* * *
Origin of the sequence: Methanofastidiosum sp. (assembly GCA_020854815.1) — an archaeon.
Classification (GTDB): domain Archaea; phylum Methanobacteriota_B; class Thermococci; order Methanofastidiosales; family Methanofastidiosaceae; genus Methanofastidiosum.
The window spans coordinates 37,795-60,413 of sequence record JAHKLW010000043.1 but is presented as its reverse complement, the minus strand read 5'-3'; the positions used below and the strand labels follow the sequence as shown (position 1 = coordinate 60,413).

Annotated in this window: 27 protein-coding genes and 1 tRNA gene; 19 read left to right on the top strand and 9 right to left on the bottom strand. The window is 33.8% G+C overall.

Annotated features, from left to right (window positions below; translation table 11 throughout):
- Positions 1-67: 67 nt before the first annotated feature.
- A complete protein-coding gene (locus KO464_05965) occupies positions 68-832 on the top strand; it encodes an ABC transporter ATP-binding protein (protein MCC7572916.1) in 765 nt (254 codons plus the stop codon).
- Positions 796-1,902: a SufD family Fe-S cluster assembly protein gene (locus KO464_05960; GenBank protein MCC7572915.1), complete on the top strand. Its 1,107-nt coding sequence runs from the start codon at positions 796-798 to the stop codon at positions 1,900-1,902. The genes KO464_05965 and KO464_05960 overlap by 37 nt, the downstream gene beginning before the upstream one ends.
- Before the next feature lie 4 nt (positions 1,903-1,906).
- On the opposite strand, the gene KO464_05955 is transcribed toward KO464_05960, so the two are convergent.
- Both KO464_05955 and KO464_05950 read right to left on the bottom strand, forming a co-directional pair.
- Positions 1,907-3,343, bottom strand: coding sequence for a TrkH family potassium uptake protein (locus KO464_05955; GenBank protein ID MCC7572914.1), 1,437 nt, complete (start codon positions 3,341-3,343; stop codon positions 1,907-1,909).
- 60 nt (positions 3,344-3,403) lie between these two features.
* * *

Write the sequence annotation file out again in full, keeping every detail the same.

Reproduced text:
Origin of the sequence: Methanofastidiosum sp. (assembly GCA_020854815.1) — an archaeon.
Classification (GTDB): domain Archaea; phylum Methanobacteriota_B; class Thermococci; order Methanofastidiosales; family Methanofastidiosaceae; genus Methanofastidiosum.
The window spans coordinates 37,795-60,413 of sequence record JAHKLW010000043.1 but is presented as its reverse complement, the minus strand read 5'-3'; the positions used below and the strand labels follow the sequence as shown (position 1 = coordinate 60,413).

Annotated in this window: 27 protein-coding genes and 1 tRNA gene; 19 read left to right on the top strand and 9 right to left on the bottom strand. The window is 33.8% G+C overall.

Annotated features, from left to right (window positions below; translation table 11 throughout):
- Positions 1-67: 67 nt before the first annotated feature.
- A complete protein-coding gene (locus KO464_05965) occupies positions 68-832 on the top strand; it encodes an ABC transporter ATP-binding protein (protein MCC7572916.1) in 765 nt (254 codons plus the stop codon).
- Positions 796-1,902: a SufD family Fe-S cluster assembly protein gene (locus KO464_05960; GenBank protein MCC7572915.1), complete on the top strand. Its 1,107-nt coding sequence runs from the start codon at positions 796-798 to the stop codon at positions 1,900-1,902. The genes KO464_05965 and KO464_05960 overlap by 37 nt, the downstream gene beginning before the upstream one ends.
- Before the next feature lie 4 nt (positions 1,903-1,906).
- On the opposite strand, the gene KO464_05955 is transcribed toward KO464_05960, so the two are convergent.
- Both KO464_05955 and KO464_05950 read right to left on the bottom strand, forming a co-directional pair.
- Positions 1,907-3,343, bottom strand: coding sequence for a TrkH family potassium uptake protein (locus KO464_05955; GenBank protein ID MCC7572914.1), 1,437 nt, complete (start codon positions 3,341-3,343; stop codon positions 1,907-1,909).
- 60 nt (positions 3,344-3,403) lie between these two features.